To rule out other conditions which also have symptoms of pain, numbness and tingling in the hand/wrist, including diabetes, diseases of the thyroid and arthritis, doctors may perform a blood test.
Other conditions which may be misdiagnosed as CTS
Carpal tunnel syndrome is frequently misdiagnosed due to the fact that it shares symptoms with several other conditions, including arthritis, wrist tendonitis, repetitive strain injury (RSI) and thoracic outlet syndrome. Symptoms which CTS shares with other conditions include:
- Hot-and-cold sensations
- Difficulty grasping or using one’s hand
It is important to be aware of the key differences between CTS and some other conditions which share its symptoms, in order to avoid a misdiagnosis. Other conditions which are commonly misdiagnosed as CTS include:
Arthritis can affect all the fingers in the hand, whereas CTS cannot affect the little (pinky) finger. Whereas CTS is worse at night, arthritis is not affected by the time of day. The symptoms of CTS can be absent and then suddenly become triggered by a particular activity, whereas the pain associated with arthritis is usually constantly present but alters in intensity during activities which put strain on the hands and wrists.
Nerve compression due to conditions affecting the spine
Conditions such as spinal disc herniation (a slipped disc) and cervical stenosis (a condition characterised by weakness and numbness that may affect areas including the spine, neck, shoulders, hands, arms and legs) can cause nerve compression that may result in similar sensations to those of CTS.
In wrist tendonitis, the area affected by symptoms may be different to that of CTS. The pain, numbness and tingling may affect the tendons in any part of the hand or wrist, whereas in CTS the symptoms are limited to the thumb, index and middle fingers, the palm side of the wrist and the radial half of the ring finger.
Thoracic outlet syndrome
In thoracic outlet syndrome, blood vessels or nerves in the space between the collarbone and the first rib become compressed. The pain can affect the shoulders and neck, as well as the fingers. The fingers which are usually affected are the little (pinky) finger and the non-radial half of the ring finger. These are the two areas that cannot be affected by the symptoms of CTS.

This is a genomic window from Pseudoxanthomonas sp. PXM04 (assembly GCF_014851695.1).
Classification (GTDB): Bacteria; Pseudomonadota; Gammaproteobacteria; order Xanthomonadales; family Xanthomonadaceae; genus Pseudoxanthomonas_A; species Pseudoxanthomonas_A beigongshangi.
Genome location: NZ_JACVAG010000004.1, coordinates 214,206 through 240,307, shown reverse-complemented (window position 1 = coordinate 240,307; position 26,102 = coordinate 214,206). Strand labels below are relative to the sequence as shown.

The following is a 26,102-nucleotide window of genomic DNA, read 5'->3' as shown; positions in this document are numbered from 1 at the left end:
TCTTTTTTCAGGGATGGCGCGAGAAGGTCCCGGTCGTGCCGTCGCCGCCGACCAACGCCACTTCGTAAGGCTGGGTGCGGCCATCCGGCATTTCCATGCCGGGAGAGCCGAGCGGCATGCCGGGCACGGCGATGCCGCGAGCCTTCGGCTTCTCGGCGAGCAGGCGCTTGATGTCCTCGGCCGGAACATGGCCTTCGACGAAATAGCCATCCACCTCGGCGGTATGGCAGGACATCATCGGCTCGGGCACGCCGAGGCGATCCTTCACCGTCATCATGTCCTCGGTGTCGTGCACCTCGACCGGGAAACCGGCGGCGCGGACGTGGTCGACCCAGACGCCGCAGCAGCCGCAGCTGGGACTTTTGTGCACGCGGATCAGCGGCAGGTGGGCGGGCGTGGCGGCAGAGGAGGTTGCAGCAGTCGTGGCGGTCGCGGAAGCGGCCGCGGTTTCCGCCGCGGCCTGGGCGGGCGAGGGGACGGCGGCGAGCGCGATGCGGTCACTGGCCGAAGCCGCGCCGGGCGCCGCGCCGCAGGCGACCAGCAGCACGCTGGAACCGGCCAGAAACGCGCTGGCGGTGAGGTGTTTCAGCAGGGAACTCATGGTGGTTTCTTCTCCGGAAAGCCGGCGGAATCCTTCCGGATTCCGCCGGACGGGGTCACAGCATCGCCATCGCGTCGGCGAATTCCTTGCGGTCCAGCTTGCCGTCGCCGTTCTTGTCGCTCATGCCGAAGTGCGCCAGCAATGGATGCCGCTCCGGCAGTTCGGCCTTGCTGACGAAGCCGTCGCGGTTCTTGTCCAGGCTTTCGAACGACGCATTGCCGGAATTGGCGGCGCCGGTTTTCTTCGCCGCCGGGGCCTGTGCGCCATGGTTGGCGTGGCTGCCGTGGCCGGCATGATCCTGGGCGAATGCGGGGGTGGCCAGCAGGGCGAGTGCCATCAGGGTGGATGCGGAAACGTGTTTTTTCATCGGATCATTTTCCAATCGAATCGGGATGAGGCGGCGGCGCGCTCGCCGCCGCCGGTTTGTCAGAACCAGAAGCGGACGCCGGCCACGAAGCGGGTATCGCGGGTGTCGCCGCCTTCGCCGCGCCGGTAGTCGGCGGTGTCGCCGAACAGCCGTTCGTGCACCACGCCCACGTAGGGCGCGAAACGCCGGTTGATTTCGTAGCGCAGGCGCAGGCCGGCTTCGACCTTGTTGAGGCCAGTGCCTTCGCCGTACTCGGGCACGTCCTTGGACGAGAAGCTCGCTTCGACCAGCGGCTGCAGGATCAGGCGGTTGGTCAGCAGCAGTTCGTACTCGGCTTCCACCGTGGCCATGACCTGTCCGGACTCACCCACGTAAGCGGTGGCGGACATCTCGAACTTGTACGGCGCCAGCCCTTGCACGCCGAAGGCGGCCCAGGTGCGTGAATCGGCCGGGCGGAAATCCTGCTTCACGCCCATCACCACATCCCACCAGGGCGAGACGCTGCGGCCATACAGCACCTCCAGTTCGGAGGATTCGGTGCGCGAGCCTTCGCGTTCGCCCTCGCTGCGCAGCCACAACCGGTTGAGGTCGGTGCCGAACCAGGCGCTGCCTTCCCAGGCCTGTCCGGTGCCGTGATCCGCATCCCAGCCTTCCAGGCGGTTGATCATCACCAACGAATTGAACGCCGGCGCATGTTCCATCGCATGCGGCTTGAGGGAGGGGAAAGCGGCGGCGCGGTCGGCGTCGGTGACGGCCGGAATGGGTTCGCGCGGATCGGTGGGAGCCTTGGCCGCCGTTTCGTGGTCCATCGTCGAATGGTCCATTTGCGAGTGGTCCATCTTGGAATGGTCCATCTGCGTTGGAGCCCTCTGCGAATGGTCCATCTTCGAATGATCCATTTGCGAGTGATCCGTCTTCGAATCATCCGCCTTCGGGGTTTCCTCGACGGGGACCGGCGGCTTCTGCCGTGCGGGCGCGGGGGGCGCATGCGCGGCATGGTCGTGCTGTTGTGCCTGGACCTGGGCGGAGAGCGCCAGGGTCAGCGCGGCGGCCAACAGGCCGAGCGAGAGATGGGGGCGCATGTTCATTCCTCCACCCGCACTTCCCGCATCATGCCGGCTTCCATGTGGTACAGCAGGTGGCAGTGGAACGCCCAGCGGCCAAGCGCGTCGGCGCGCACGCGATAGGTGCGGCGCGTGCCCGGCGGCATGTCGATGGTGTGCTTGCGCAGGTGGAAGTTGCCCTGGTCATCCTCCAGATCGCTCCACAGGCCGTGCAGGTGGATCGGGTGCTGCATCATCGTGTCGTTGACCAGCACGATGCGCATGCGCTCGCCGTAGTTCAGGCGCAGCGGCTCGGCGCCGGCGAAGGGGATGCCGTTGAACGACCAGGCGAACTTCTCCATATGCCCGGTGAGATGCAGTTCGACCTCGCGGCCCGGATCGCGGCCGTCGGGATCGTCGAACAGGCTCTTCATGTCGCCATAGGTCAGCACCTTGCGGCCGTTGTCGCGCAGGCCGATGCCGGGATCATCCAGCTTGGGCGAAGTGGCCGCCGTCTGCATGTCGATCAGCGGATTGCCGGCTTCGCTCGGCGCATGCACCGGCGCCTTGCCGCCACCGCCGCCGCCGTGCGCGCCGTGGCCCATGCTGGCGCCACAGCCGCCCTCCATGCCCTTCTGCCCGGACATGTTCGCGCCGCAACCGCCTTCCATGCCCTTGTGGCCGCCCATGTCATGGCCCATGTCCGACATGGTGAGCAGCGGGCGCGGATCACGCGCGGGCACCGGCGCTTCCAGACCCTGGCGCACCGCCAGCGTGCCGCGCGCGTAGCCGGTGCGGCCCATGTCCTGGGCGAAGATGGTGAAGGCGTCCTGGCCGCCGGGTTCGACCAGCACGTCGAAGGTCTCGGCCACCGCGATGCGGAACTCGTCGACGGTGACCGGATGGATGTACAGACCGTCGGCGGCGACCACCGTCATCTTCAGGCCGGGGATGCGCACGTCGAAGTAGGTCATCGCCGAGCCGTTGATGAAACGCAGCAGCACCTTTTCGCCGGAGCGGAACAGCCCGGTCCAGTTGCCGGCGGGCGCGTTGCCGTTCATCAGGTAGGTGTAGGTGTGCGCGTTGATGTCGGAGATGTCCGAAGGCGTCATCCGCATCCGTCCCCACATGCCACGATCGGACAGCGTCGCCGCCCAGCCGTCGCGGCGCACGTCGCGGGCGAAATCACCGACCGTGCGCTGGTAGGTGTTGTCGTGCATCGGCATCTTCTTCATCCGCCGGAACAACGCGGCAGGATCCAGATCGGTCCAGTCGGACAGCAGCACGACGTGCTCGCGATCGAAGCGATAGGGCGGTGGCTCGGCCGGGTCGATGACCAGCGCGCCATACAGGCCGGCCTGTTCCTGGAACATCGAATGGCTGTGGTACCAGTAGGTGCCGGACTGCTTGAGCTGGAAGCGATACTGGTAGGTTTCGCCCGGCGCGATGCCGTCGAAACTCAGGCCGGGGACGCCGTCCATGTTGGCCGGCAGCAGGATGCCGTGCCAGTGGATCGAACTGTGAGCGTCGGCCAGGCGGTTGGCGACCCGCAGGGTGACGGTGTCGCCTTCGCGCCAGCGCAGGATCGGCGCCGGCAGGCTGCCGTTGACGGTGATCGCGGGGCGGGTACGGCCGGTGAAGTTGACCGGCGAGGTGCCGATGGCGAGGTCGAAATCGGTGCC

Repetitive strain injury (RSI)
This is a general term to describe symptoms including pain, throbbing and stiffness in the muscles and tendons as a result of overuse and repetitive movements. RSI can occur anywhere in the body, but most often affects the neck, shoulders, forearms, elbows, hands and wrists. When it occurs in the hand and wrists, RSI may be mistaken for CTS, but unlike CTS, RSI is capable of affecting any part of the overall area.
Treatment of CTS
Carpal tunnel syndrome may disappear on its own without treatment. If CTS is caused by another condition such as arthritis or an underactive thyroid, its symptoms may alleviate on their own when the causal condition is treated.
If one’s carpal tunnel syndrome is not caused by another treatable medical condition, it is best to begin treatment as soon as possible to prevent the symptoms worsening and to reduce the level of damage to the median nerve associated with continuous pressure.
For those with mild symptoms, and/or who have been affected for a short time, non-surgical treatments such as wrist splinting and medications may be sufficient. In more severe cases, or where the symptoms of carpal tunnel syndrome cannot be alleviated by non-surgical means, surgery to relieve pressure on the median nerve may be recommended.
In pregnant women, the symptoms of carpal tunnel syndrome often abate in the weeks after the pregnancy ends, with no need for treatment. Those who are still experiencing symptoms of CTS three months after the conclusion of the pregnancy should seek medical attention to devise a treatment plan.
Wrist splinting is a common first-line treatment for mild to moderate CTS. It involves wearing a splint at night for a few weeks in order to hold the joint in a neutral position. This helps to prevent the symptoms of CTS from developing overnight, when the pain is usually worse.
Wrist splints come in many different shapes and sizes and a doctor can recommend a suitable one. A wrist splint works by preventing the hand from bending in way which brings on the symptoms of CTS during the night. However, because the wrist is kept in a fixed position by the splint, it is important to exercise the hand and wrist during the day to prevent the muscles from weakening due to underuse.